The Medieval Rabbi Who Championed Literalism

Nov. 29 2022

The grandson of the famed French Bible and Talmud commentator Solomon ben Isaac (better known as Rashi), Samuel ben Meir (ca. 1080–1174) was himself the author of commentaries on these texts, not all of which have survived. In his introduction to his glosses to the Pentateuch, Rashbam (as Samuel is called in rabbinic literature) portrayed himself as carrying on his grandfather’s legacy by analyzing the plain sense of the text, without reference to traditional rabbinic exegesis, or midrash. Tamar Marvin takes stock of his life and work:

It’s been argued that living in the shadow of Rashi—not to mention that of his less-prickly, overachiever younger brother Rabbi Jacob ben Meir Tam—laid upon Rashbam a burdensome anxiety of influence: that it’s this that impelled him toward staking a claim of his own, or what we moderns would term originality. It couldn’t have been otherwise, but I don’t see Rashbam’s personality as dominated by his grandfather’s legacy; he’s nothing if not self-possessed. And had good reason to be. . . . Rashbam felt himself, rightly, at the very center of Ashkenazi high culture, his piety unimpeachable, his yiḥus (lineage) sterling, his hall of study bustling.

Rashbam lived his whole life in the dusty Champagne town of Ramerupt. He was apparently there, as recent research indicates, because of exclusive rights granted to his brother by local officials. This meant that Rashbam had a potential vector of close interaction with local Christians, which is evidenced in his writings. Some scholars have argued that this is how Rashbam caught wind of the so-called 12th-century renaissance, the outburst of knowledge production centered in the burgeoning church schools of Paris. Others have emphasized that it gave Rashbam familiarity with Christian readings of the Bible, which he answered explicitly with anti-Christological readings of his own.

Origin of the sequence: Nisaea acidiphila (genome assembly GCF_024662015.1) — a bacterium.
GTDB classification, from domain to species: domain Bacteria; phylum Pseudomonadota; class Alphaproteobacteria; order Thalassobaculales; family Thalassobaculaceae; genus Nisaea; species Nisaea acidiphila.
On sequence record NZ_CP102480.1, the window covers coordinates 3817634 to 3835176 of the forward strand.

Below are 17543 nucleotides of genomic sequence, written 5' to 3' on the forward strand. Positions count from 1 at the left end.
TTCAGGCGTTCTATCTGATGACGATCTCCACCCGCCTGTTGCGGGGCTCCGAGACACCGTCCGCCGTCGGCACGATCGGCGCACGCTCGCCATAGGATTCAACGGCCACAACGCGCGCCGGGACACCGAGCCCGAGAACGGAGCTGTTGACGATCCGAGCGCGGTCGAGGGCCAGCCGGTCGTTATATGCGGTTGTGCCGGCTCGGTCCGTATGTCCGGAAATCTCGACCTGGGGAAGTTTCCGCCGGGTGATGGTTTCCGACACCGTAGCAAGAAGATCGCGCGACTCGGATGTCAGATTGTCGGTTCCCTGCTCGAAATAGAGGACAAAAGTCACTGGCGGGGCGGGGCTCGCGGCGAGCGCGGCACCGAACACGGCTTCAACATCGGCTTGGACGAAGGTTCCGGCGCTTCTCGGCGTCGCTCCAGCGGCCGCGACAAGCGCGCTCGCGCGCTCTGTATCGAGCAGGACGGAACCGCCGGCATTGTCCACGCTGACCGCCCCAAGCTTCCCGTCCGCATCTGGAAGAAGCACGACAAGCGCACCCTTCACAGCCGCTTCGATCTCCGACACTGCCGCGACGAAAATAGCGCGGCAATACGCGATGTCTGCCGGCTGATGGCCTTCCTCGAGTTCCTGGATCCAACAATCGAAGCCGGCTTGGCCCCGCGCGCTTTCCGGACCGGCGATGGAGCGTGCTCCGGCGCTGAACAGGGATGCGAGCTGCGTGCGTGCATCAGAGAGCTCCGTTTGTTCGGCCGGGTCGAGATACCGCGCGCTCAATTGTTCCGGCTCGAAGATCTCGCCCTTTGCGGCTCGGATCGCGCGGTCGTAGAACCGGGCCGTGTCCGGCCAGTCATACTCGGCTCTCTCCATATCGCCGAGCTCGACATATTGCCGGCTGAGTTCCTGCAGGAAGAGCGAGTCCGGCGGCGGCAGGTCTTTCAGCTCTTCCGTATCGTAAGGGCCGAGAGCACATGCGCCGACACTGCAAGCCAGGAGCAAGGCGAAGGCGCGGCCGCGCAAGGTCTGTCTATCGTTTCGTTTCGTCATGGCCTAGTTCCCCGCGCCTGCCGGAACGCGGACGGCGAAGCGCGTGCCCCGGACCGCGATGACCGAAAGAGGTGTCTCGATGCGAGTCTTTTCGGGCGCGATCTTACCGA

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Read more at Stories from Jewish History

More about: Biblical commentary, Middle Ages, Midrash, Rashbam, Rashi

Condemning Terrorism in Jerusalem—and Efforts to Stop It

Jan. 30 2023

On Friday night, a Palestinian opened fire at a group of Israelis standing outside a Jerusalem synagogue, killing seven and wounding several others. The day before, the IDF had been drawn into a gunfight in the West Bank city of Jenin while trying to arrest members of a terrorist cell. Of the nine Palestinians killed in the raid, only one appears to have been a noncombatant. Lahav Harkov compares the responses to the two events, beginning with the more recent:

President Joe Biden called Prime Minister Benjamin Netanyahu to denounce the attack, offer his condolences, and express his commitment to Israel’s security. Other leaders released supportive statements as well. Governments across Europe condemned the attack. Turkey’s foreign ministry did the same, as did Israel’s Abraham Accords partners the UAE and Bahrain. Even Saudi Arabia released a statement against the killing of civilians in Jerusalem.

It feels wrong to criticize those statements. . . . But the condemnations should be full-throated, not spoken out of one side of the mouth while the other is wishy-washy about what it takes to stave off terrorism. These very same leaders and ministries were tsk-tsking at Israel for doing just that only a day before the attacks in Jerusalem.

The context didn’t seem to matter to some countries that are friendly to Israel. It didn’t matter that Israel was trying to stop jihadists from attacking civilians; it didn’t matter that IDF soldiers were attacked on the way.

It’s very easy for some to be sad when Jews are murdered. Yet, at the same time, so many of them are uncomfortable with Jews asserting themselves, protecting themselves, arming themselves against the bloodthirsty horde that would hand out bonbons to celebrate their deaths. It’s a reminder of how important it is that we do just that, and how essential the state of Israel is.

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Read more at Lahav’s Newsletter

More about: Jerusalem, Palestinian terror